Failing the Character Test
This week’s column begins with a new development but ends with a familiar message about the importance of institutions and U.S. leadership. The new development is that, as expected, the United States lost another dispute resolution case, this time with Canada and Mexico over automobile rules of origin.
That dispute was over how to interpret the rules on measuring the regional content of parts and components as they are incorporated into a vehicle. Canada and Mexico argued that negotiators had agreed on rules that followed the NAFTA precedent permitting “roll-up,” meaning that parts that met the regional content standard for parts were considered wholly regional for purposes of meeting the final vehicle content standard, even if their actual regional content was less than 100 percent. The United States interpreted the rules as not permitting roll-up.
The dispute resolution panel found that the negotiators had, in fact, agreed on the roll-up rules as claimed by Canada and Mexico. More interesting, they also found that the United States had agreed with that interpretation both before and after the agreement was signed. It was only later that the United States unilaterally changed its interpretation.
The good news is the United States’ reaction, which was more restrained than its reaction to the two World Trade Organization (WTO) cases it lost last year on steel and aluminum tariffs and Hong Kong labeling. In those, the United States, which had made a national security argument to the panels, angrily rejected the panel decisions as infringing on U.S. sovereignty and compromising its security. While the United States did not say explicitly that it would appeal those cases, it was clear that the administration does not intend to comply.
The automobile case is different. The United States did not make a national security argument, and there is no appeal process in the United States-Mexico Canada Agreement (USMCA). (The appeal process in the WTO is broken, but members still have the right to appeal “into the void,” which effectively stalls final resolution of a panel’s decision.) The U.S. response was to express disappointment in the decision, although in a milder tone than the other two cases, and to indicate it would begin negotiations with Canada and Mexico on a resolution of the dispute, which is what the agreement requires.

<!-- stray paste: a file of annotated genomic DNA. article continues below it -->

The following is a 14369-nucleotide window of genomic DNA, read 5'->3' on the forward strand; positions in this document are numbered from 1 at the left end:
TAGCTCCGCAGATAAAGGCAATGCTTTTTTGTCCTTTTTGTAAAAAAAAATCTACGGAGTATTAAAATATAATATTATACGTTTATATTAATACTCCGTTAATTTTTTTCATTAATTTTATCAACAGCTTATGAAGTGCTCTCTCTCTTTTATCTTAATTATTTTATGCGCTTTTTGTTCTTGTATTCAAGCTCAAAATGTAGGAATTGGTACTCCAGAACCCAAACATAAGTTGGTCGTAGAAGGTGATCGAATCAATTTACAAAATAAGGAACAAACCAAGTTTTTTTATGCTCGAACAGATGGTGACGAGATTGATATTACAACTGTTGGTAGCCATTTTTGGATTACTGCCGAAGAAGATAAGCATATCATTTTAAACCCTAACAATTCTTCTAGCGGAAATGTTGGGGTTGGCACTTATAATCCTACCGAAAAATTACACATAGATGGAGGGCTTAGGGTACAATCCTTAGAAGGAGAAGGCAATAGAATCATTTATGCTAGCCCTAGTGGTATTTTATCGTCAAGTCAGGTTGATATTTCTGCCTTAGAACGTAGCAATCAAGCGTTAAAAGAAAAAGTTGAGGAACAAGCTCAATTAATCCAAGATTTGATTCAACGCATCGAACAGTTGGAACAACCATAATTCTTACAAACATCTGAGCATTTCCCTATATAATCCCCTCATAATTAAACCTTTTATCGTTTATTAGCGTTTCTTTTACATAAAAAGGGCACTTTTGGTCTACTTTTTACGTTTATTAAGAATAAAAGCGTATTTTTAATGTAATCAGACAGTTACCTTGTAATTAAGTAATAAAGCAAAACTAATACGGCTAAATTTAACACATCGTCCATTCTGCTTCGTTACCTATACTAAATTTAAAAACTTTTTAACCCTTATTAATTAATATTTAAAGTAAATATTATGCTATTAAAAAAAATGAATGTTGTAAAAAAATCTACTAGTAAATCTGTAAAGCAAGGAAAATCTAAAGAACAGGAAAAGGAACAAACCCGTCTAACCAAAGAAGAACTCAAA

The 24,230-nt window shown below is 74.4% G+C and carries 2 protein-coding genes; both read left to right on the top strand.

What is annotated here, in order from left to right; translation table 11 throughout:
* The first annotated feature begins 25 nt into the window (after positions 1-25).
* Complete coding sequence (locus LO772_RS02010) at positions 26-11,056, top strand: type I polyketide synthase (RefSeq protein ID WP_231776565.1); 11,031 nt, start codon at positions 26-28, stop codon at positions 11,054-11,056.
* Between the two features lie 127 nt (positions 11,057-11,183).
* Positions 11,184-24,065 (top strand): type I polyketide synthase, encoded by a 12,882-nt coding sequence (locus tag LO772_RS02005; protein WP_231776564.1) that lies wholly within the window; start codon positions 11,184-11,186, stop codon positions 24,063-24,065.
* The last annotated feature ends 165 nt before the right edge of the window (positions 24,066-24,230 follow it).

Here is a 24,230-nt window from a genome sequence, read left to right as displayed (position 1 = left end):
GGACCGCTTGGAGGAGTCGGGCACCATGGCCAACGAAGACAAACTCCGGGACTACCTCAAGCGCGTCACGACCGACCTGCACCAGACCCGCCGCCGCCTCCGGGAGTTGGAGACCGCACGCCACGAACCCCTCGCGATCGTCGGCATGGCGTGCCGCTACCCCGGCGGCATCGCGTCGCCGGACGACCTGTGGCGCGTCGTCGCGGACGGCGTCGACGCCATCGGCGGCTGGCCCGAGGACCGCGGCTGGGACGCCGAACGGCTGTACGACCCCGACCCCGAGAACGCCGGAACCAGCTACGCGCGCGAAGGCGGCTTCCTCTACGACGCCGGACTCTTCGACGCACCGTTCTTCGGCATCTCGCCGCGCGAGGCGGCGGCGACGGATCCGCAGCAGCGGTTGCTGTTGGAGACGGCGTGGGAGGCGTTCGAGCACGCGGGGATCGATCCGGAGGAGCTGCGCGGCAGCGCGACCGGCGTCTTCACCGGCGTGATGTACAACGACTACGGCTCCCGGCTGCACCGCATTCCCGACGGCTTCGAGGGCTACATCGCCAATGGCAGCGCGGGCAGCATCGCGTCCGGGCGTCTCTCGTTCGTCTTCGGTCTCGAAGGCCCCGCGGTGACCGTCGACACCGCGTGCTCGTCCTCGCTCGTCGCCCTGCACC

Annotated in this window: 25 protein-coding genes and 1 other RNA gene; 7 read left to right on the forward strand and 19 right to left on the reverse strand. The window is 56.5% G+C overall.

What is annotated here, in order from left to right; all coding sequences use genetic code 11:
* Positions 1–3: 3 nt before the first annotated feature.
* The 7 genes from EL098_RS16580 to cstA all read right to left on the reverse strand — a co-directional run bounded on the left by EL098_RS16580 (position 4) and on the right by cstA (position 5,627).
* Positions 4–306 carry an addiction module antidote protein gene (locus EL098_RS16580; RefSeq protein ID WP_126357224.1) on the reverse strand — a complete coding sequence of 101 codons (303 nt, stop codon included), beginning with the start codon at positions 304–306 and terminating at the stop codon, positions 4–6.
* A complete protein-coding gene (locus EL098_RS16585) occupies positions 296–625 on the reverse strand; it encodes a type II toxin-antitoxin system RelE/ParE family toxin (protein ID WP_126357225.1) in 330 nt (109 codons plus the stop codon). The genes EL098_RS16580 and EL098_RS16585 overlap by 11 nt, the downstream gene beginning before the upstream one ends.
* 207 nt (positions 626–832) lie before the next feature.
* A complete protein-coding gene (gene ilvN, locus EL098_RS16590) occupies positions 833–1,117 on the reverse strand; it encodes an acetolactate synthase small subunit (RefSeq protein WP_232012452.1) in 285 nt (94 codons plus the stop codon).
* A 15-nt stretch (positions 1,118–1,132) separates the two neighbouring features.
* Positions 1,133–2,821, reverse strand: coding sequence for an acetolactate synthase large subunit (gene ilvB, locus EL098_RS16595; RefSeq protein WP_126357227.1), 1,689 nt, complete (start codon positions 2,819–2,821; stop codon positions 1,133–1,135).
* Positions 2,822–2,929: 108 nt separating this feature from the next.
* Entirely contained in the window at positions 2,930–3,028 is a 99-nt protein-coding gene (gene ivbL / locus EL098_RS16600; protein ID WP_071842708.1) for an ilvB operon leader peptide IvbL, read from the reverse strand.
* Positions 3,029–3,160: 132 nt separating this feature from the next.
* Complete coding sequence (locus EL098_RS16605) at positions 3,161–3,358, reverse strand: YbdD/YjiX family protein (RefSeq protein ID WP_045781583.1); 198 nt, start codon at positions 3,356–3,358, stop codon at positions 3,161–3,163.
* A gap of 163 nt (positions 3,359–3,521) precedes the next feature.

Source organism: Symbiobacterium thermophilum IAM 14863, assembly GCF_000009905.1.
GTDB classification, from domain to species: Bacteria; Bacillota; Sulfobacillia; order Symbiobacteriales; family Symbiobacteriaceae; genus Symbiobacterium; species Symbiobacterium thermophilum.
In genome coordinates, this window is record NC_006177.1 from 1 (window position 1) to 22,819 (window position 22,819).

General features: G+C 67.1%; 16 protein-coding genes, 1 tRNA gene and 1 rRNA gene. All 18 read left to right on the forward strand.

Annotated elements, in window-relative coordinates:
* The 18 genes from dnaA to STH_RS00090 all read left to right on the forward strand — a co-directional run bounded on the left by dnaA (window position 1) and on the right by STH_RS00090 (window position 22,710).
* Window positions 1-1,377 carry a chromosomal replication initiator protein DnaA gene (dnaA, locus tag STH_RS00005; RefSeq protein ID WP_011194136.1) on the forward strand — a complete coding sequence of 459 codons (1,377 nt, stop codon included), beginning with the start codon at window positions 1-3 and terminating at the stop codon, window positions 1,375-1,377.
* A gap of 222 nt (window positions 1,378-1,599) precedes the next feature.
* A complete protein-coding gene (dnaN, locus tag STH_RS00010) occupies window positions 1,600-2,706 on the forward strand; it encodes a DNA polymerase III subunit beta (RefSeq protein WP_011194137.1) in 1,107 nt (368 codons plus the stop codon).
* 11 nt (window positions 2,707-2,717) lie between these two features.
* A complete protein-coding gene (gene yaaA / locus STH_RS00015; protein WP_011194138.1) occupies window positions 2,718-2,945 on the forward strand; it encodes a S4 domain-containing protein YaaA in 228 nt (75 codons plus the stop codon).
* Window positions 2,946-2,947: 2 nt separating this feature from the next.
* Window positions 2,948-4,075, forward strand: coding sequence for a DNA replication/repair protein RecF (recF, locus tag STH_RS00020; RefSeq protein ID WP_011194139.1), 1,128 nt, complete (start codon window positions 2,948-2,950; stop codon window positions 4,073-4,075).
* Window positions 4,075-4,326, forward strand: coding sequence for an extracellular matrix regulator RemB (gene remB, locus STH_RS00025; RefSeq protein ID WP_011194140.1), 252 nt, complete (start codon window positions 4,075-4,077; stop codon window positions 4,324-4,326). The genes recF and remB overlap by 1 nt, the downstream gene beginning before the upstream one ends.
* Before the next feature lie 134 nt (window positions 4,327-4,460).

This is good news because it signals the United States is not going to undermine the agreement, as it has done with the WTO. All in all, it would have been better if the United States had just said it would comply and then had proceeded to change its interpretation of the rules (which would not require congressional action).
Compliance is important because it reinforces the rules-based trading system. It also reinforces the United States’ leadership role in that system. Nobody likes to lose—we certainly saw that in the 2020 election—but when dispute settlement is employed, somebody has to, and right now our number has come up.
Arbitration and dispute resolution procedures were developed to get away from the law of the jungle and to give countries a way to settle their differences without going to war. In the wake of World War II, the United States was instrumental in developing the postwar institutions and rules designed to make sure that war never happened again. The initial conference on that was at Bretton Woods, New Hampshire, in 1944. Out of it grew the International Monetary Fund, the World Bank, and the General Agreement on Tariffs and Trade, which became the WTO.
The world continues, unfortunately, to have regional conflicts and violence within countries, but a global conflict has not recurred, and the institutions and rules that began in 1944 have played an important role in that. And the United States has played a leadership role in maintaining that system. In doing so, we have learned, painfully, that leadership sometimes requires taking one for the team. If the rules and institutions are to survive, leaders need to set the example in complying with them, if only to preserve their credibility when they call out others for violating them. Losing is important because it is a test of character, whether of the individual or the nation.
Sadly, right now the United States is failing that test and demonstrating an uncharacteristic weakness of character. Our actions have undermined the WTO and made restoration of its full dispute settlement process more difficult to accomplish. If we do not comply fully and quickly with the automobile decision, we will do the same with the USMCA.
The counterargument is that compliance is not in the economic interest of our workers. I don’t think that’s true over the long term, but even if it were, it must be weighed against the cost of unilaterally undermining the institutions that have preserved the trading system, a system that has provided exceptional economic and political benefits to the United States. Right now it looks like the United States is myopically making decisions in its short-term political and economic interest, but they are at the expense of our long-term economic interests and our position of global leadership. We are failing the test of character that losing represents, and we will come to regret it.
William Reinsch holds the Scholl Chair in International Business at the Center for Strategic and International Studies in Washington, D.C.